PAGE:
Did a psychologist violate his professional ethics when he developed abusive interrogation techniques for use on Guantanamo Bay detainees? Last week, a New York state court dismissed a petition which would have forced the New York Office of Professional Discipline to answer that question.
Recently the Obama Administration unveiled landmark legislation which has the potential to strengthen how the US deals with the prevention of mass atrocities and serious human rights violations. The inter-agency Atrocities Prevention Board (PSD-10) aims to close existing gaps in US law and provide new economic, diplomatic, and political deterrents to ensure that the US responds swiftly and unequivocally to all manner of human rights violators.
A June 16 decision filed by the US Court of Appeals for the 3rd Circuit (comprised of DE, NJ, and PA) offered a ray of hope to asylum seekers facing the daunting and ambiguous “national security bar.” The decision prevented the deportation of two Uzbek men and likely saved their lives. On a larger scale, the decision is a step forward for all those seeking asylum from torture who would otherwise be barred because of tenuous national security concerns.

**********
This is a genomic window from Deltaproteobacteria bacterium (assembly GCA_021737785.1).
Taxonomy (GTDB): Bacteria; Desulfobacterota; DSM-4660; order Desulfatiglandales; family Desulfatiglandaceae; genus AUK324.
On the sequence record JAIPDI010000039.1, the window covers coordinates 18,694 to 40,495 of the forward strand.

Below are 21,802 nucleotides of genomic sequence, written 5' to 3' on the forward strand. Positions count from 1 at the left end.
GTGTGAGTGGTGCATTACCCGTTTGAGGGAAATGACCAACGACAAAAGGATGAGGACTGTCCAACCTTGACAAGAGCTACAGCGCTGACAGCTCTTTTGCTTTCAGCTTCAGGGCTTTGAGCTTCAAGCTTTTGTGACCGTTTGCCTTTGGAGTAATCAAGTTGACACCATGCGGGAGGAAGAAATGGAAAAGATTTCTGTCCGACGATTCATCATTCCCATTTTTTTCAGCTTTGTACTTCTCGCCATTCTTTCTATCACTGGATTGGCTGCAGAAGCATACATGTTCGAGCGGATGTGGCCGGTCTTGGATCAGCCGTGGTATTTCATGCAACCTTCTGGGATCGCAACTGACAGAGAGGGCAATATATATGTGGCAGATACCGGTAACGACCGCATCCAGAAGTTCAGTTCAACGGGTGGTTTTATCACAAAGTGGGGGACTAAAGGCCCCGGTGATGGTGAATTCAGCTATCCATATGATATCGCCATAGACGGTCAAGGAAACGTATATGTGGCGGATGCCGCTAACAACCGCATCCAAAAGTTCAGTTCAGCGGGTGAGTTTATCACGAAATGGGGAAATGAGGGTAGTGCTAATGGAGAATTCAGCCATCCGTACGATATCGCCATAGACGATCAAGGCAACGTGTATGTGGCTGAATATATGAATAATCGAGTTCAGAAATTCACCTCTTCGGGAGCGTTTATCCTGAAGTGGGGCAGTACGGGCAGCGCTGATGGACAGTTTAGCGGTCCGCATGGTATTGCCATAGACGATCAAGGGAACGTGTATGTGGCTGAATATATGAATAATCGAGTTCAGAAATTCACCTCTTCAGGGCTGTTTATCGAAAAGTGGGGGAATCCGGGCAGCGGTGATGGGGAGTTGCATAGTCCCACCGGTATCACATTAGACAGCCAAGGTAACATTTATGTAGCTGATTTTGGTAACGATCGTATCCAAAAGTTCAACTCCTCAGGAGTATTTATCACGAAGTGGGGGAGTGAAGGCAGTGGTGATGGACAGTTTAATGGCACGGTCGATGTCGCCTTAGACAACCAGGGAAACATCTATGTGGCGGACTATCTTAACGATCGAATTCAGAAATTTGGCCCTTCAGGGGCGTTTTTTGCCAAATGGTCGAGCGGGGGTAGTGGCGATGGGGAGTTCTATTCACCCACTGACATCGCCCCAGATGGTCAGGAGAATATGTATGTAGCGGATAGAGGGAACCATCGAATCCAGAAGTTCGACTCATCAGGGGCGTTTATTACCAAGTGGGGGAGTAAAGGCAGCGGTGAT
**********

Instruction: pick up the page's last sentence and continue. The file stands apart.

In June, PHR blogged about its concerns that the Immigration and Custom Enforcement’s (ICE) “enhancements” to its controversial Secure Communities (S-Comm) program were merely cosmetic and would do nothing to protect people who are unfairly swept up in its overly broad net. Now, it seems that those concerns are well-founded.
In the last week, two different federal courts have demonstrated a commitment to accountability for torture perpetrated by U.S. officials.